Newspaper headlines: May's 'last-ditch bid' as EU 'turns deaf ear'
Their newspaper editions were published before Brussels gave its response.
The Mail Online says the prime minister's hopes were dealt "a fatal blow".
The Guardian calls it a "devastating knock back". It suggests Germany and Austria had supported Mrs May's call for the backstop to last only one year, but it was rejected by France, Sweden, Spain and Belgium.
The Times says France and Ireland led the opposition movement.
Several papers steer clear of Brexit on their front pages.
The Daily Star even offers a guarantee that its entire paper contains what it calls "no boring Brexit stories".
It leads instead with the complaint raised by a head teacher that too few primary schools stage traditional nativity plays any more.
On its front page, the Daily Mail reports on what its describes as a "council tax bombshell".
It says millions of families will face above inflation tax rises of more than one hundred pounds if proposals announced by the government on Thursday are implemented.
The Sun says a typical bill for a band D property has gone up 25% in a decade.
Writing in the Daily Telegraph, Home Secretary Sajid Javid says the increases will give the police an extra billion pounds.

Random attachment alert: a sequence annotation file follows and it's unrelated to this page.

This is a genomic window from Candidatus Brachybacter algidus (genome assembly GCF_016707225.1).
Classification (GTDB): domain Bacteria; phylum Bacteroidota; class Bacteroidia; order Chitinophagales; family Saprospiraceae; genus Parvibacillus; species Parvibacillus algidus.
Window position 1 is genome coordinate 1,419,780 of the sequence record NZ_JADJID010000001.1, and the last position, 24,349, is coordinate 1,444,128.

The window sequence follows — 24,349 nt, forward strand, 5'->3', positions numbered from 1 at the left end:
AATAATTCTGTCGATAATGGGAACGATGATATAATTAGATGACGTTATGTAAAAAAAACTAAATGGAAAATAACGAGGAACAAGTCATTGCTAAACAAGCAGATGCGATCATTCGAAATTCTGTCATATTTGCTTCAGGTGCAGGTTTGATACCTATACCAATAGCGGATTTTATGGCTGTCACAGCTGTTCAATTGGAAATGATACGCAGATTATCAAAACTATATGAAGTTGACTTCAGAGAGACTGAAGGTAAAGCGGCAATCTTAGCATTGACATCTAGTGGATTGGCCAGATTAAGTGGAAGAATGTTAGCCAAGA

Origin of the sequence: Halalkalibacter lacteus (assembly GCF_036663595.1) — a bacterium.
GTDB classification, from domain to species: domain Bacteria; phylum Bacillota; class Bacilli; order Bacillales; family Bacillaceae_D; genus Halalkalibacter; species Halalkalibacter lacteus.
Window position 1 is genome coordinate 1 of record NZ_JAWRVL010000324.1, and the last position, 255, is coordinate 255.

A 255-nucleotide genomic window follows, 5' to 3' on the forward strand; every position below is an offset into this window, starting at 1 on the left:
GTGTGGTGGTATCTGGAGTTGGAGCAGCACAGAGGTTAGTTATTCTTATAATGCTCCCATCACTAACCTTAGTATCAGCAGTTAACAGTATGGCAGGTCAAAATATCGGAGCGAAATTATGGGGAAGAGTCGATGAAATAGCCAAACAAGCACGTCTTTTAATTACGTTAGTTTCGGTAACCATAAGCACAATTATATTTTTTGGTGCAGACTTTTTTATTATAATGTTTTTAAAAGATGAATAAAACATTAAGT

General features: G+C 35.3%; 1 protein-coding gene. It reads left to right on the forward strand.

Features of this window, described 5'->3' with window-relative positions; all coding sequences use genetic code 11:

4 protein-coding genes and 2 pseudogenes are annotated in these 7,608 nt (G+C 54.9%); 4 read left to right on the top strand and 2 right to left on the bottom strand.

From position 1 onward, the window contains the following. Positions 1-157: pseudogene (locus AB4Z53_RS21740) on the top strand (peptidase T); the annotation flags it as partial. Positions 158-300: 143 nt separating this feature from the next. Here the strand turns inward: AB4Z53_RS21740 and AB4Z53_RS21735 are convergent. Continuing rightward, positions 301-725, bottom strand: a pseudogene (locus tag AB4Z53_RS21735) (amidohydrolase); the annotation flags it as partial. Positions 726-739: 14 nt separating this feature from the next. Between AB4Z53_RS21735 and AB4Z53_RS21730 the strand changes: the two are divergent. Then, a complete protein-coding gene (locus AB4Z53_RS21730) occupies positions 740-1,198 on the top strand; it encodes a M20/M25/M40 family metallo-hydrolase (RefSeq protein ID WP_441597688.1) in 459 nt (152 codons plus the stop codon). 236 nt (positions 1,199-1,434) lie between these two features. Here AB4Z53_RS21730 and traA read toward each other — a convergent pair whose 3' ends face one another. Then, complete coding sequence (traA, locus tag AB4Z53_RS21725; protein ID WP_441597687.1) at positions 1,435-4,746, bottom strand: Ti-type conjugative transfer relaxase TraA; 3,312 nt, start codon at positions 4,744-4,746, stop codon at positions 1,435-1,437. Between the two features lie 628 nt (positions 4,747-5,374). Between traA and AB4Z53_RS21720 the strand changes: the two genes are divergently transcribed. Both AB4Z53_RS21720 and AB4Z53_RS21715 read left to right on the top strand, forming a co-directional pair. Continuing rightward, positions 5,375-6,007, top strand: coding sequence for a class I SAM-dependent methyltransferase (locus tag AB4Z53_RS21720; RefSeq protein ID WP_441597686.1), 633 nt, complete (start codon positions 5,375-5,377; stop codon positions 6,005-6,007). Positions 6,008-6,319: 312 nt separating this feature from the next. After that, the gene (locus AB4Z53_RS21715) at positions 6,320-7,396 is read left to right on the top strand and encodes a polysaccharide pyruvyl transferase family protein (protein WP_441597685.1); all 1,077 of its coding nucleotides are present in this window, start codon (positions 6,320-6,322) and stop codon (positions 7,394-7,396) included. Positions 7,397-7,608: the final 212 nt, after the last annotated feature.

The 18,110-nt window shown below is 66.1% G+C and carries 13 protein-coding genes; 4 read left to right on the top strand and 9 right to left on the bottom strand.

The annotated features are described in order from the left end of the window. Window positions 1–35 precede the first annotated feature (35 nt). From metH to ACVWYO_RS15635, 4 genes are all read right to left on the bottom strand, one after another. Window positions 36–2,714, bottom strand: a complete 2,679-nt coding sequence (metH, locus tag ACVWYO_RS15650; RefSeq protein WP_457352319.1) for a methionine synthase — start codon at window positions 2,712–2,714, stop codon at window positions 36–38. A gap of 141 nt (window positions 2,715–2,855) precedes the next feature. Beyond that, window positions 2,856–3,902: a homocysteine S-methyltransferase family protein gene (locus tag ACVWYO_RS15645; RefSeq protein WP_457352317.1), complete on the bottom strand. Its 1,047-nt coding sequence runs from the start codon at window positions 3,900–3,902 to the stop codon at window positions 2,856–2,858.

The Mail concedes there is an argument for extra money to tackle crime, but only, it warns, "if they spend it wisely".
The Police Federation boss tells the Daily Star the money is a "sticking plaster solution," which sees the burden falling unfairly on council tax payers.
The Daily Mirror accuses Conservative politicians who have been photographed at food banks of "shameless hypocrisy".
It claims that Tory policies - including the introduction of the Universal Credit - have driven people to use the food banks.
It publishes pictures of 15 MPs including Iain Duncan Smith - the architect of the new welfare payment system - at food donation centres.
The Mirror quotes the Labour MP Liam Bryne who says the Tories have "caused untold hunger, poverty and pain" and "treated it as a photo op".
Among the tweets she received included "six pounds, for a pint, daylight robbery!" and "I once had to travel on the Central Line in the summer. My case will appear before the European Court of Human Rights".
"A number of people use "less" when they should use fewer... But that's more of a capital offence than a petty crime," another person added.